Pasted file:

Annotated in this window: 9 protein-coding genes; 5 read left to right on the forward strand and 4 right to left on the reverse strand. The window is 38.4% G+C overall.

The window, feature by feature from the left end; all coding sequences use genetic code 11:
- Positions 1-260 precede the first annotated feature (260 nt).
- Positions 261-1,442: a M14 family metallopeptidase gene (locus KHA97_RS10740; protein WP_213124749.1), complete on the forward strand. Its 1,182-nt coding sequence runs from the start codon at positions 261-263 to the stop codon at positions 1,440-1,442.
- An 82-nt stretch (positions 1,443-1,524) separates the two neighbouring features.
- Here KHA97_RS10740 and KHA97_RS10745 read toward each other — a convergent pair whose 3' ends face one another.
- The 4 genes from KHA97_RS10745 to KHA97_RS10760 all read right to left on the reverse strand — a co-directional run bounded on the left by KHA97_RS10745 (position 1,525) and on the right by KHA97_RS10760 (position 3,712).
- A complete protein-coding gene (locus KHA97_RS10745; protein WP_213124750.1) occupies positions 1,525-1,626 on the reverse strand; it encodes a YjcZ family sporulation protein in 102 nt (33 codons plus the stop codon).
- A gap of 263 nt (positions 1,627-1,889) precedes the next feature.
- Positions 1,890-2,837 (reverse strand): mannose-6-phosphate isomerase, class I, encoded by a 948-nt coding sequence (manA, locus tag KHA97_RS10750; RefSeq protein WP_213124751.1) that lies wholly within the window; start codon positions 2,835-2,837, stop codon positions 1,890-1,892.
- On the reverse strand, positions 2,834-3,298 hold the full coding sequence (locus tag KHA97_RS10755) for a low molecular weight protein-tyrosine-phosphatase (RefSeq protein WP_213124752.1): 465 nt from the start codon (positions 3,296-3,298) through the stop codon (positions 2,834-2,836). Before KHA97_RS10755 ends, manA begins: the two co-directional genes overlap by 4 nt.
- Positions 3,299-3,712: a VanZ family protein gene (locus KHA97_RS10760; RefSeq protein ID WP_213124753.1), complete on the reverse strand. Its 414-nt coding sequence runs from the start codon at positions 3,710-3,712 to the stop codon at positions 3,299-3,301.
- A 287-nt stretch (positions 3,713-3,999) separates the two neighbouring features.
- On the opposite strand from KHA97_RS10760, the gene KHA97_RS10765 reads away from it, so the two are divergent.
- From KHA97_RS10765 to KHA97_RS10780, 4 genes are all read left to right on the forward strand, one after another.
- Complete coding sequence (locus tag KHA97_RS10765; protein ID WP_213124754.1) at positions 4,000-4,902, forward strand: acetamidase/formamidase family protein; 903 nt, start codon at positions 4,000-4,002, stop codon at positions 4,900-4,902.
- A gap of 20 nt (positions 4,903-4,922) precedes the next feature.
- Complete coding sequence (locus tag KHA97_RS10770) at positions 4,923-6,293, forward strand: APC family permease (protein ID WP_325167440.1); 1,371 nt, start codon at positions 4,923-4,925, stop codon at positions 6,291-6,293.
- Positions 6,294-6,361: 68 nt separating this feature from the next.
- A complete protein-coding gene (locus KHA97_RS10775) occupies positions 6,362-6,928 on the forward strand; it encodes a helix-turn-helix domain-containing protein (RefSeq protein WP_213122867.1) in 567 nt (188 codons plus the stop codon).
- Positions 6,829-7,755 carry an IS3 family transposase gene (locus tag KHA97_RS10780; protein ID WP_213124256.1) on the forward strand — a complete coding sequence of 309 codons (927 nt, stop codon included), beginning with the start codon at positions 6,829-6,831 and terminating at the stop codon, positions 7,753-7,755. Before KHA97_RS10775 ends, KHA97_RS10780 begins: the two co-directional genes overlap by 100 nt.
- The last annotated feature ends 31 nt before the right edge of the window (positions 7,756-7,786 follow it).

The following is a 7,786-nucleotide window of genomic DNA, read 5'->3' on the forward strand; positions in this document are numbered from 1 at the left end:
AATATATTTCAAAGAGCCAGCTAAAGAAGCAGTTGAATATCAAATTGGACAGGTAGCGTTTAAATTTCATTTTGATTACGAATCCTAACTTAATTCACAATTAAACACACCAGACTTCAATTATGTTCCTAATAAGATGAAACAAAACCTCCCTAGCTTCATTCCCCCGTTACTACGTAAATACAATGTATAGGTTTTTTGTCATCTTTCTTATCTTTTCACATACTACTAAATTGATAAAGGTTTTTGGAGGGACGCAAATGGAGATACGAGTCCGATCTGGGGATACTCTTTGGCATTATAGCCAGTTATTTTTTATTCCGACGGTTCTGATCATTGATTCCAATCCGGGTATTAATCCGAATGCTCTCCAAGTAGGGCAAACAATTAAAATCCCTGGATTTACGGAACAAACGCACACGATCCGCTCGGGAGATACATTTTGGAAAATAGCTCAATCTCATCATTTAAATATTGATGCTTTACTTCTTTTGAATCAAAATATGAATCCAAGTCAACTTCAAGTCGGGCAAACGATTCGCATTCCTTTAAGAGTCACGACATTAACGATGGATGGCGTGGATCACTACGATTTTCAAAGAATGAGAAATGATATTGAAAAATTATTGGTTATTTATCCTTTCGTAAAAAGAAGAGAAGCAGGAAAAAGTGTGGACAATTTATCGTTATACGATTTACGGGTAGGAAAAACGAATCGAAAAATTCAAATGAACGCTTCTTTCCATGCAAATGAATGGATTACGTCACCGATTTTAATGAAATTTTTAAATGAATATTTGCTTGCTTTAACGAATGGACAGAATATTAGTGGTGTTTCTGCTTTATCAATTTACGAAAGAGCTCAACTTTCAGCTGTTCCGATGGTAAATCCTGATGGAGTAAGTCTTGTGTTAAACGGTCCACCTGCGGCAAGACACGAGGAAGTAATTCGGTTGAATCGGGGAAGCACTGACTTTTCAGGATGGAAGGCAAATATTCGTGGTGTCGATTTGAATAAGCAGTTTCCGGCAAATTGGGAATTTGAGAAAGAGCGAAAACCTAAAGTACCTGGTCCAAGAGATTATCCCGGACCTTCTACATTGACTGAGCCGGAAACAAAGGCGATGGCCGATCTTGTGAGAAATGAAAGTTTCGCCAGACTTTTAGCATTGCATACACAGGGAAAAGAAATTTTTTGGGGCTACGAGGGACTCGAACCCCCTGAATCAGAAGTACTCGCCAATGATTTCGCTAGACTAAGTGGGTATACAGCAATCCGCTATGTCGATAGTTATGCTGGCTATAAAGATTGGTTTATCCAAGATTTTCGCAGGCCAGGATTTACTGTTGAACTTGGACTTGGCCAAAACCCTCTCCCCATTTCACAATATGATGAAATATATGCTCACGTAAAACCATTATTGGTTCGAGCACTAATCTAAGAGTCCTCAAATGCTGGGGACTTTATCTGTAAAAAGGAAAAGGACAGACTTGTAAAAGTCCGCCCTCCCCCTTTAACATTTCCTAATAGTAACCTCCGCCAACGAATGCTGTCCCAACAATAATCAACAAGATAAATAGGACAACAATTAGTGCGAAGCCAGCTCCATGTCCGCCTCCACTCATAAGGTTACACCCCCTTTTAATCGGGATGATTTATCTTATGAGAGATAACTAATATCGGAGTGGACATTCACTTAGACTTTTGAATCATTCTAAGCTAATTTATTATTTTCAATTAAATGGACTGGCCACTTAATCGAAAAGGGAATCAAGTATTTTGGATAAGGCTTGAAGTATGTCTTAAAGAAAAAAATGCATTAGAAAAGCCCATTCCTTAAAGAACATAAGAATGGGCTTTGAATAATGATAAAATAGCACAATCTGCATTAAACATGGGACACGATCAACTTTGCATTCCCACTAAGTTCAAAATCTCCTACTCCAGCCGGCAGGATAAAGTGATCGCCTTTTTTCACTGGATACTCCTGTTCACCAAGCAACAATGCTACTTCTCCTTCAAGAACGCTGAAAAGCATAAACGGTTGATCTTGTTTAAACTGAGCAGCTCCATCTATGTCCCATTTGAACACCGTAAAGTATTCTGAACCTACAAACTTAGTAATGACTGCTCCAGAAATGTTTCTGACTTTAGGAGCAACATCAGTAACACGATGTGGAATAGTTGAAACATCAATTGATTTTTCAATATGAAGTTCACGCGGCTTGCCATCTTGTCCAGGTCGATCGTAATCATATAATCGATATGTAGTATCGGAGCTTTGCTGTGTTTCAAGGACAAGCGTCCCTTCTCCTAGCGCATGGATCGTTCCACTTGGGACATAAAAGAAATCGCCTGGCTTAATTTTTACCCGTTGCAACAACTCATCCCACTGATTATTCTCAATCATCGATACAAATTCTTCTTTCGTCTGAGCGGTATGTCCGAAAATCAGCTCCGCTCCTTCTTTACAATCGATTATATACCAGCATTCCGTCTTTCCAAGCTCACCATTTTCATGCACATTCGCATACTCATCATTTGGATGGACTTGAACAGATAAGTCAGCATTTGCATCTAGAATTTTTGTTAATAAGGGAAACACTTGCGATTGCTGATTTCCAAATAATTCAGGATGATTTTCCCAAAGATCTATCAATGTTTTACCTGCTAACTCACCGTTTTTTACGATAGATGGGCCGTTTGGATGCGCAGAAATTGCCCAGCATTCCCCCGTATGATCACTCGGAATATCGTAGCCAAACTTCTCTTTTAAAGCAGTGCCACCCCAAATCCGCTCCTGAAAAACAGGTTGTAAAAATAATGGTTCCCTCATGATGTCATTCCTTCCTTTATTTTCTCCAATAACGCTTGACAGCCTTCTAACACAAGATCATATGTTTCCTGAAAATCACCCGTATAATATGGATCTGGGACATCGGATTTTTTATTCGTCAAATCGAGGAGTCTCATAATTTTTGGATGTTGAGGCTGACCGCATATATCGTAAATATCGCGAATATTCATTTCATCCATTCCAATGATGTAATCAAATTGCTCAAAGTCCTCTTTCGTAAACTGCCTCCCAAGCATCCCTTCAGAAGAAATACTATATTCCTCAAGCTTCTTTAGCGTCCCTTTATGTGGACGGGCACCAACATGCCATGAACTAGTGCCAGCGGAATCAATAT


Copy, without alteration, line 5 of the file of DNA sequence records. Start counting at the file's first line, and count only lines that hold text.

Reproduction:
- An 82-nt stretch (positions 1,443-1,524) separates the two neighbouring features.